Making your own frosting is one of the easiest things in the world to do. While it isn’t necessarily cheaper than store-bought frosting, it does allow you to control the quality and quantity of the ingredients that go into it. My basic guide, after the jump…

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Cupcake Rampage: Hummingbird Cakes

I know what you’re thinking: Hummingbird cake? WTF? That’s okay, I’d never heard of it, either.

You could call this the third leg of a twisted Triple Crown of Southern-style baking, following the Kentucky Derby day mint julep cupcakes and the beloved red velvet ones before that. To carry the analogy further, if red velvet is Man o’ War, and mint juleps are Secretariat, then hummingbird cake would be Seabiscuit.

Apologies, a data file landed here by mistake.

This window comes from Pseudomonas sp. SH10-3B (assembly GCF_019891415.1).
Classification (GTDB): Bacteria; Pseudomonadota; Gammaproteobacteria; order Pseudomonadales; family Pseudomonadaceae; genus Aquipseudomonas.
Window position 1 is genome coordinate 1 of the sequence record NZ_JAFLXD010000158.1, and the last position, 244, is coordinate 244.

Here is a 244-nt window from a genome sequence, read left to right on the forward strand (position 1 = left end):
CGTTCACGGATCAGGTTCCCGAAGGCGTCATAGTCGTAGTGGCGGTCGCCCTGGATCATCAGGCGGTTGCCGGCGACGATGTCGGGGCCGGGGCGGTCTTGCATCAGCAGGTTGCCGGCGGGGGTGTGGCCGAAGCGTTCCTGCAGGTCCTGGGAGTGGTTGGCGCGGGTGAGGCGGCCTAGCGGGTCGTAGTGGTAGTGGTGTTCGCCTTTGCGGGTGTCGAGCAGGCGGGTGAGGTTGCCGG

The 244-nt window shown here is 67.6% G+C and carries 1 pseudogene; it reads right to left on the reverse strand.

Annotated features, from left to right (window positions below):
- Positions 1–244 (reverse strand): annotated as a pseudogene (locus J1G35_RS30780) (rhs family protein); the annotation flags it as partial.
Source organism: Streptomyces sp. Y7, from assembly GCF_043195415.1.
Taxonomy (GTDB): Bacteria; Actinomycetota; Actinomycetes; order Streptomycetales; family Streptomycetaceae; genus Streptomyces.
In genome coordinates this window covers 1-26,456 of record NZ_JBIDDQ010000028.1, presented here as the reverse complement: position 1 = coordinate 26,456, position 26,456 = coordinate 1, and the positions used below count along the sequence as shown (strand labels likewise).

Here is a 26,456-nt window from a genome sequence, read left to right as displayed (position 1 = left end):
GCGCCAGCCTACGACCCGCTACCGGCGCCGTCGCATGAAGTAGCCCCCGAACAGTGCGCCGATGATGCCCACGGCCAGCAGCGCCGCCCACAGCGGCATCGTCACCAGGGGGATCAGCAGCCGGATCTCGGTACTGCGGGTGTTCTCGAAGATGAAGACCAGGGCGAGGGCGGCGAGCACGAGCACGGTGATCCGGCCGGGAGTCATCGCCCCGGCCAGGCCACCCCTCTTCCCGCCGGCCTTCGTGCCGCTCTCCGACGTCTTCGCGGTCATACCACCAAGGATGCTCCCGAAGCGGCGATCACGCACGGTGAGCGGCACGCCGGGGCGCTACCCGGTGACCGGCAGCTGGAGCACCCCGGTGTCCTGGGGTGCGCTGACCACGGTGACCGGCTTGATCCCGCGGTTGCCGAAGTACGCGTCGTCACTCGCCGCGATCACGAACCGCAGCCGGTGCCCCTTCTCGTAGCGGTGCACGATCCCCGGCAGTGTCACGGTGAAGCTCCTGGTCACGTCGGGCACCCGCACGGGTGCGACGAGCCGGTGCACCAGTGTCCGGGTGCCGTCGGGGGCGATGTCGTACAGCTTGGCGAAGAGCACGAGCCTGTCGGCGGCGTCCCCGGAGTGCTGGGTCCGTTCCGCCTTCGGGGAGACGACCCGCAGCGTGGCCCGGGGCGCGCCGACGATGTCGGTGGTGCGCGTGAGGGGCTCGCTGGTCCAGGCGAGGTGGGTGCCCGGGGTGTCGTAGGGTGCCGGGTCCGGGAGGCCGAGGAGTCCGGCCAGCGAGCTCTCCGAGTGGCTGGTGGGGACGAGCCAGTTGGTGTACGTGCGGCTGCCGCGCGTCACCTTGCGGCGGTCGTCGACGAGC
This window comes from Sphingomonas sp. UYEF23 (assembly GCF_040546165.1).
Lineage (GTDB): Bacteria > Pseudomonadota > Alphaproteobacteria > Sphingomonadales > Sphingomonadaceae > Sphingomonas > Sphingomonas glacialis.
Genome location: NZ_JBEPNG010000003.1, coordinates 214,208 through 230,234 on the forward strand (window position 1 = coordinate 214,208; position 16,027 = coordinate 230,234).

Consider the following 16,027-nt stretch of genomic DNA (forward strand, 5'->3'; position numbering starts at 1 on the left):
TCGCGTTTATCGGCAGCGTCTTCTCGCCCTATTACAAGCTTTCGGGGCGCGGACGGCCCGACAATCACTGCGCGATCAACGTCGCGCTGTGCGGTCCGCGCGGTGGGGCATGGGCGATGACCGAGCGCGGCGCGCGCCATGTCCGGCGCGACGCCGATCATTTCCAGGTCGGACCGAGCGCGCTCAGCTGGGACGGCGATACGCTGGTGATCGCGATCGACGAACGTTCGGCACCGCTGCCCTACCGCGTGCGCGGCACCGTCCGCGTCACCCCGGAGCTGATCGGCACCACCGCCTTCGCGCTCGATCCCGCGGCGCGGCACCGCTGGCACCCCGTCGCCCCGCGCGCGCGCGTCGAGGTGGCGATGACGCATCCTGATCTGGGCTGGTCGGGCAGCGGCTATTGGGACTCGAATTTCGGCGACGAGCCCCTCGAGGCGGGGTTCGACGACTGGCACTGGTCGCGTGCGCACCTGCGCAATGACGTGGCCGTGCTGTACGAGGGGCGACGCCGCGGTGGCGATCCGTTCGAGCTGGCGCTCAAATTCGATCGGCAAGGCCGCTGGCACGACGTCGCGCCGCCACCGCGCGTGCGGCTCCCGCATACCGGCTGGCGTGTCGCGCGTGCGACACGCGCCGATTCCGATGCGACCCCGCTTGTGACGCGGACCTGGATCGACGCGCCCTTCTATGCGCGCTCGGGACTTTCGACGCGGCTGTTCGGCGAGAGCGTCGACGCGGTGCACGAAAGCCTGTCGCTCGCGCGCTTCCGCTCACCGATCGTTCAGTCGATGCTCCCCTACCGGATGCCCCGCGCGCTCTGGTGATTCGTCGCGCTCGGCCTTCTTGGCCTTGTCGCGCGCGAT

Get it? Of course you do.

Hummingbird cake is another creation peculiar to the Deep South with an even more convoluted and obscure history. Also called “granny cake” and “cake-that-doesn’t-last,” some sources claim the original recipe hails from Australia, where it’s also popular for some reason, while others say it started in Jamaica and was bastardized into its current incarnation along the way. The oldest recorded appearance of hummingbird cake is 1978, when it appeared as a reader-submitted recipe in Southern Living magazine. However, Jamaican newspapers have mentioned something called “Doctor bird cake” as early as a decade before that. The national bird of Jamaica is the red-billed streamertail hummingbird, also called the Doctor bird because its long tail feathers and top-hat-like crest makes it look…kind of, sort of, maybe if you squint and pretend it has a tiny birdie stethoscope around its neck…like the nappily-dressed Victorian doctors of old.